Wednesday
Jun052013

1968 Mustang Convertible

By Vern Parker

Like many teenagers in 1979 Steve Zimmerli had a summer job. However, he did not have a driver's license, much less a car, so he hitched a ride to work each day with his father.

A traffic signal by a church in Oakton, Virginia, always seemed to turn red as they approached the intersection. As they waited for the green light to appear young Zimmerli noticed an attractive Mustang in the church parking lot.

Every day that week he admired the Mustang at the church. The next week it was gone. Surprisingly, the following week the Mustang reappeared and that was a pattern all summer long.

 

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Wednesday
Jun052013

1955 Packard Clipper Custom Constellation

By Vern Parker

From the turn of the 20th century the Packard brothers, James Ward and William Doud, insisted that parts on all Packard automobiles would be of high quality, durability and reliability.

For more than a half century those high standards served Packard well.

By 1955 the all new Packard automobile was a modern marvel. For the first time in 32 years there was no in-line eight cylinder engine offered. Instead, an all new 352-cubic-inch V-8 was offered that delivered 245 horsepower.

The fresh, new styling of the Clipper line even did away with the traditional Packard crest in the grille and replaced it with a new emblem shaped like a ship's steering wheel following the “Clipper Ship” theme.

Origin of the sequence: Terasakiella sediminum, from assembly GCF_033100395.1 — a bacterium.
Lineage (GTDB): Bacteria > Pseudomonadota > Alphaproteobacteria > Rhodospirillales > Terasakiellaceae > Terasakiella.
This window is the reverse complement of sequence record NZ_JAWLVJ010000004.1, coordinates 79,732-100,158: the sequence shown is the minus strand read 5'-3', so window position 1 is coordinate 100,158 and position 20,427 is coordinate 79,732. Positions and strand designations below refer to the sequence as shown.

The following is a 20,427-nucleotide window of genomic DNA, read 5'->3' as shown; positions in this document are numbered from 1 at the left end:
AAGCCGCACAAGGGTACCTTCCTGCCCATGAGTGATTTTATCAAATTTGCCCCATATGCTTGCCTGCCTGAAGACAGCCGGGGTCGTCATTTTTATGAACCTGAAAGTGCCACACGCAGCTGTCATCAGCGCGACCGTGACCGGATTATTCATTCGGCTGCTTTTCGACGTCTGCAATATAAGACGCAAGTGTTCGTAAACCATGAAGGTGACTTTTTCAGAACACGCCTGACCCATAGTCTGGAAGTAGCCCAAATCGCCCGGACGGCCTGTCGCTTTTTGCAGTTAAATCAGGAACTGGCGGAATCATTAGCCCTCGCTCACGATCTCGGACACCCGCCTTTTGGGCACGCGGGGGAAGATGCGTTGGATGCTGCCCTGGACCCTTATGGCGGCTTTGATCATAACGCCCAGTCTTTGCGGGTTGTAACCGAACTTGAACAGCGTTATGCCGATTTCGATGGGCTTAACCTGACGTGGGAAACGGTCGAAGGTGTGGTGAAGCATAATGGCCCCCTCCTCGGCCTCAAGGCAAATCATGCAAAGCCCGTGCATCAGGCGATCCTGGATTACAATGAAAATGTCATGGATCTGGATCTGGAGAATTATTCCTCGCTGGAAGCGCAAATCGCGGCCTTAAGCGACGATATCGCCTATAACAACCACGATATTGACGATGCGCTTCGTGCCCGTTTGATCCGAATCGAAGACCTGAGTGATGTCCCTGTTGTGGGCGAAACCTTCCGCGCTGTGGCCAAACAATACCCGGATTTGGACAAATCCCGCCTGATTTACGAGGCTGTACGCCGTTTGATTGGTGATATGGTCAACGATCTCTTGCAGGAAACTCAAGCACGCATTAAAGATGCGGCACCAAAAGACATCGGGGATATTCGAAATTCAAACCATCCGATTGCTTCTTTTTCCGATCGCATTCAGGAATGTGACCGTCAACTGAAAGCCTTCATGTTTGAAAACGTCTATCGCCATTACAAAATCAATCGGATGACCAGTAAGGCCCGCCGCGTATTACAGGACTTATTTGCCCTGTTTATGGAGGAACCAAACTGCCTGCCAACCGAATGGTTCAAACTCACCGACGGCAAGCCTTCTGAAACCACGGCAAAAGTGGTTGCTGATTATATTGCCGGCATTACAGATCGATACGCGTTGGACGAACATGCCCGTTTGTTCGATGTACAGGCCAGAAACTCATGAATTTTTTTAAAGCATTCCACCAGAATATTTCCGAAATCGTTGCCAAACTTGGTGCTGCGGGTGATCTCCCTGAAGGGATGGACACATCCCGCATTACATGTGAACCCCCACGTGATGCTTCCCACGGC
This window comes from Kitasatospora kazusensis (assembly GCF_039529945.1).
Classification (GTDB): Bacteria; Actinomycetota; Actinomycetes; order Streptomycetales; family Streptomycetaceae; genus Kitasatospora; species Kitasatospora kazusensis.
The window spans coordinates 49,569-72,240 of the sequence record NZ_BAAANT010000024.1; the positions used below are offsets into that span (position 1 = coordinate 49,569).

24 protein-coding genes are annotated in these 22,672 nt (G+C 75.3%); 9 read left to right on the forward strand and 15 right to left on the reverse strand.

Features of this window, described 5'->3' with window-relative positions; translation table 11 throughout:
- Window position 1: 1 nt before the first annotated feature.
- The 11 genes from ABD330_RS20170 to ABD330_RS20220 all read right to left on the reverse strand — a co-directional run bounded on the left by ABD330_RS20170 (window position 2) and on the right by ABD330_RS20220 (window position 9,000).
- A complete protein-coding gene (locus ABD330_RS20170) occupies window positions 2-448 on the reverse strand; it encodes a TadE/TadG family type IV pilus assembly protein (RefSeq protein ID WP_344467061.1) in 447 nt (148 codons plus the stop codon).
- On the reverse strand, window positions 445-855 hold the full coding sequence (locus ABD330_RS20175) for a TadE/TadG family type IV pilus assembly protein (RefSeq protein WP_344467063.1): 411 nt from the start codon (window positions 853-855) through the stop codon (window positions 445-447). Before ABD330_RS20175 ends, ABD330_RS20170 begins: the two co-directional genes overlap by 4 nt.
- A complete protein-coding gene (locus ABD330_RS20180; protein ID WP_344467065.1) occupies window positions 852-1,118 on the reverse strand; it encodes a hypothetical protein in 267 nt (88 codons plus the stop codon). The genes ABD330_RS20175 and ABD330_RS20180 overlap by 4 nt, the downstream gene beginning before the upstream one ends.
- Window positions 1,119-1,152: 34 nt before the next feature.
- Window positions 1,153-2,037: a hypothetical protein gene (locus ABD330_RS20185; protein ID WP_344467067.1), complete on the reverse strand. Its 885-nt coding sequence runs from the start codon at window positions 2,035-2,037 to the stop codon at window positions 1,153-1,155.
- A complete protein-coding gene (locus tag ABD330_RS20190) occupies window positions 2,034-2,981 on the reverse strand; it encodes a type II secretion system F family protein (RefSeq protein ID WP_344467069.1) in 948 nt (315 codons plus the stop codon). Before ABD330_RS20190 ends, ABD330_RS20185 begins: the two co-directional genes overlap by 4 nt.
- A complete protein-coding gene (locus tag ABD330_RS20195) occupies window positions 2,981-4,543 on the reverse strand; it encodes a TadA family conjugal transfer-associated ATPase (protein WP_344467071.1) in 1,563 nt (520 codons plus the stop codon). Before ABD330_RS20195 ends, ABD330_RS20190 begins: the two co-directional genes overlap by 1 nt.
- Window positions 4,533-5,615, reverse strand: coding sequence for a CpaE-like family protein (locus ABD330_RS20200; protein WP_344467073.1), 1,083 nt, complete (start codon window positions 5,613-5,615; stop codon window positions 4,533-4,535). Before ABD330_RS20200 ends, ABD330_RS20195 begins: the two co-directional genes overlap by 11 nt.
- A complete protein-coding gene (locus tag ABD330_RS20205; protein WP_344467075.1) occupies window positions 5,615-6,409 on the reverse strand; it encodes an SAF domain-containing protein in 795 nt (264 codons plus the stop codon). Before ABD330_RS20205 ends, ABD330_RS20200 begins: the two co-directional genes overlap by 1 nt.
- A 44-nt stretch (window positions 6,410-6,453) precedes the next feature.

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Monday
Jun032013

1961 Oldsmobile Dynamic 88 convertible

By Vern Parker

Over the years Mike Fogerty has owned some Ford products as well as some vehicles from General Motors. However, deep down he admits to being a Mopar man.

So how does a person who favors cars built by the Chrysler Corporation end up driving a 1961 Oldsmobile Dynamic 88 convertible?

In order to stay abreast of used car values Fogerty often peruses the classified ads in the local newspaper. It was September 2002 while looking through the classified ads that he came across an ad that caught his attention.

 

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Thursday
May302013

1936 Ford Deluxe Phaeton

By Vern Parker

It can be argued that during the decade of the 1930s Ford never made an ugly car.

In 1936 Ford manufactured 21 models with prices ranging from $510 for a two-passenger, five-window Standard coupe to $780 for a five-passenger, turtle back, Deluxe convertible sedan.

A 1936 Deluxe Phaeton had a base price of $590 for those who wanted four doors, a top that could be folded down and no side windows.

A decade or so ago Art Zimmerli was shopping for a 1936 Ford roadster when he learned of a freshly restored 1936 Ford Phaeton that was for sale. It wasn't too far from Amissville, Va. home so he went to investigate.

 

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Friday
May172013

1971 Ford Torino Halo

By Vern Parker

It's not often that a man buys the same car twice but David Claveloux has an explanation. It really wasn't the identical car.

Until he graduated from George Mason University in 1971 he motored about in a vintage Corvair.

Upon graduation Cleveloux stopped by the nearest Ford dealer to see what he could see.

He was particularly attracted to the Torino models and was seriously considering one of them when a salesman, like salesmen are wont to do, suggested that he might like the slightly more expensive Halo version of the Torino.

Like most auto manufacturers in those days the regular models were dressed up to attract a higher price. They were produced for only three months.

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